Onboarding can be a smooth ride for new employees or it can be a traumatic experience that makes them want to flee. The quality of the experience is largely determined by the HR department's approach.
Onboarding is today's term for new-employee orientation. What used to be a quick tour with reams of paperwork has turned into a longer process focused on cultural alignment and employee acclimation.
The Onboarding Process
HR Dive makes a distinction between onboarding and new employee orientation. Whereas orientation is an event, onboarding is a process that continues over time. HR Dive names four components in the onboarding process:
- The orientation, which includes high-level agenda items and business strategies, as well as practical information like where to park and eat lunch
- Preparation of the new employee for the job, with the possible inclusion of mentoring and job shadowing
- Introductions that acquaint new hires with key staff members
- Key resources with information on where new hires can get assistance
PeopleAdmin calls onboarding an opportunity to convey the organization's brand and values, explain the professional culture, state organizational expectations, and provide the tools for the employee to successfully transition into the new position.
HR's Role in Onboarding
In many organizations, onboarding falls to HR, according to Compli. In some organizations, it is the responsibility of several staff members from different departments. In either case, HR holds three primary responsibilities in the onboarding process:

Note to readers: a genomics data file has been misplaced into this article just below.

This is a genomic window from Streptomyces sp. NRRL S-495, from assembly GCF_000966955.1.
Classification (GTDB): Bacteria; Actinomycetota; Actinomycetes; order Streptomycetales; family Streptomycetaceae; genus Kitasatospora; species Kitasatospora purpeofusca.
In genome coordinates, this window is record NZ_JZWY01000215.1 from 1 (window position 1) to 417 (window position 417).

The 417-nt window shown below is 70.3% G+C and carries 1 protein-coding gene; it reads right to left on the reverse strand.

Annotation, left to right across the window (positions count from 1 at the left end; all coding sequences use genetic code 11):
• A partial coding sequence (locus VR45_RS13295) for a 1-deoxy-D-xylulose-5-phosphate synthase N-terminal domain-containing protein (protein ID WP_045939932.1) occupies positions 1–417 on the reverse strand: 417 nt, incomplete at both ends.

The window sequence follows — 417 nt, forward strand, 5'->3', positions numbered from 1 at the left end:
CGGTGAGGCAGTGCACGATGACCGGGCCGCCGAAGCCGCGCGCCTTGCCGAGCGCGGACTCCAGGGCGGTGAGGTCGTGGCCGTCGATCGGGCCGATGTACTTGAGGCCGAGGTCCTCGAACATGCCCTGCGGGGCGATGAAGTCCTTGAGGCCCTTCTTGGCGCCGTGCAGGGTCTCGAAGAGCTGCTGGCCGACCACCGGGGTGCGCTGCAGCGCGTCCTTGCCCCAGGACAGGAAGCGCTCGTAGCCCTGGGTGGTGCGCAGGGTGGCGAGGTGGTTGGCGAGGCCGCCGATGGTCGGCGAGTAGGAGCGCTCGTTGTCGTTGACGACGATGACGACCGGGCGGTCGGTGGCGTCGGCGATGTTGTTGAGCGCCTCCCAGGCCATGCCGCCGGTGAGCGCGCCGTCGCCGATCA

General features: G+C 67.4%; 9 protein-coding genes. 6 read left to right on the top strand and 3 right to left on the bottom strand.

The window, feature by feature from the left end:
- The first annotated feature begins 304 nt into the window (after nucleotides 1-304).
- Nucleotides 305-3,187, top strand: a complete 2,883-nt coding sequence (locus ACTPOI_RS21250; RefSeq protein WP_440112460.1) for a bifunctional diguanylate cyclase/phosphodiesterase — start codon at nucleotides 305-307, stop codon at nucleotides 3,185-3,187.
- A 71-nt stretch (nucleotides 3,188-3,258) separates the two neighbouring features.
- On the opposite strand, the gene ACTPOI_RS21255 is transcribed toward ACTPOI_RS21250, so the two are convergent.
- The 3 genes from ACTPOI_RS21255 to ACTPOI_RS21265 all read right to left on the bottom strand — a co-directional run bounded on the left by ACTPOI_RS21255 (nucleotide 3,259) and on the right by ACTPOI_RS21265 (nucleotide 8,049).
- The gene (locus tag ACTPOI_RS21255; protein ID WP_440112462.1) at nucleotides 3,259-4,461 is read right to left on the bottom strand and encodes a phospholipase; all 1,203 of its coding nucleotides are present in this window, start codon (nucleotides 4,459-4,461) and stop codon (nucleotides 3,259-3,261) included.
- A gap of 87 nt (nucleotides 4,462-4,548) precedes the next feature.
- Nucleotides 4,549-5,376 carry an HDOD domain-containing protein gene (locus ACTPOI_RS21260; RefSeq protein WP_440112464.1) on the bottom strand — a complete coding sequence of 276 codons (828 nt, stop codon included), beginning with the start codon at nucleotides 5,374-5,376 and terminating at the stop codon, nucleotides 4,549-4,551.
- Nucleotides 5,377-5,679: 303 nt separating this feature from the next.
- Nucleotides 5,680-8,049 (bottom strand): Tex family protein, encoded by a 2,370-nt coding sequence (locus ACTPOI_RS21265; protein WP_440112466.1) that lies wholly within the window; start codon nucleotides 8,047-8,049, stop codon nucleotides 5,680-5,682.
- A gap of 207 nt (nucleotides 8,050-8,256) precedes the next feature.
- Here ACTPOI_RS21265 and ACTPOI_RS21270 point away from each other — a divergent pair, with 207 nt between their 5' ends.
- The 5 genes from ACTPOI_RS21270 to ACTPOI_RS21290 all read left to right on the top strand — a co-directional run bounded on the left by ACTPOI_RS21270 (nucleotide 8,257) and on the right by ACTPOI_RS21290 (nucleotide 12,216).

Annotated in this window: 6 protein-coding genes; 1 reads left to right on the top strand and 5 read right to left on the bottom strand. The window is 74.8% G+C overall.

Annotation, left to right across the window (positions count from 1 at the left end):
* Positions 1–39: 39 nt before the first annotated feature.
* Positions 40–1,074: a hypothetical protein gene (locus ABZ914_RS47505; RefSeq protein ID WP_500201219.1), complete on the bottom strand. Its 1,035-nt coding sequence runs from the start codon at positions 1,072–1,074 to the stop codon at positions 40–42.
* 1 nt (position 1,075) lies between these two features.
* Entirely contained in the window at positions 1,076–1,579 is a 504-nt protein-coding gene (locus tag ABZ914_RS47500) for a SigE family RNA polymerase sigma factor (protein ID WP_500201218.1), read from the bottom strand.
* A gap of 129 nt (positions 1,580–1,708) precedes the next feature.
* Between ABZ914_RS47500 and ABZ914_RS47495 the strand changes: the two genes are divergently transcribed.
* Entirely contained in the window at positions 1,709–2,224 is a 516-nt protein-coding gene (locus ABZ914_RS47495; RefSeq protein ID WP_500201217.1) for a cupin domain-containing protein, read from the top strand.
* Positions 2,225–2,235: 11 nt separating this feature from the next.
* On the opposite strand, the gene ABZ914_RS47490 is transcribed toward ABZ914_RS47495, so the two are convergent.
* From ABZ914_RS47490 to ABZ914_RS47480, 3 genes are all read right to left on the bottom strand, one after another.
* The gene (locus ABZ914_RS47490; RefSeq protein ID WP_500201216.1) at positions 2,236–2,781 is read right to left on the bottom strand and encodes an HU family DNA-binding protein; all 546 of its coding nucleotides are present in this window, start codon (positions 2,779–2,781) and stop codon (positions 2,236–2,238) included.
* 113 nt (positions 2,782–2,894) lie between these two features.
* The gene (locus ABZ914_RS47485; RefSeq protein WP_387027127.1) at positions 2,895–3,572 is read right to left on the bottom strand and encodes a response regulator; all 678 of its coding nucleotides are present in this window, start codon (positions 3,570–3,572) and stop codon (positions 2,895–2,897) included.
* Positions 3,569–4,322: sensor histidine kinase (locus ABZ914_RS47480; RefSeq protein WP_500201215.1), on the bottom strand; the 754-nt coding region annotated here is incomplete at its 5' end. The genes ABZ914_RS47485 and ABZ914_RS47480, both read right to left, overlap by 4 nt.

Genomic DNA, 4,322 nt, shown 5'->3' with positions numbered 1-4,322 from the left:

- Introducing new employees to the company culture to aid in their long-term performance and retention.
- Assessing the supports that employees need for success, starting on the first day and continuing through the onboarding process.
- Presenting essential information regarding benefits, company policies, payroll and work environment.
Effective Onboarding Strategies
A focus on employee success from day one makes for effective onboarding, according to HR Dive. It helps to welcome new employees while helping them discover how they can contribute to company goals and success. Other strategies include:
- Providing support that makes new employees want to come to work and giving them training to do the job well.
- Helping accelerate new-employee transition into a job. It should also connect new hires with departments outside their core team to help them better understand the organization's culture and structure.
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Sources:Compli: Onboarding as a Shared Responsibility: The Roles of HR, Management, and the Executive Suite
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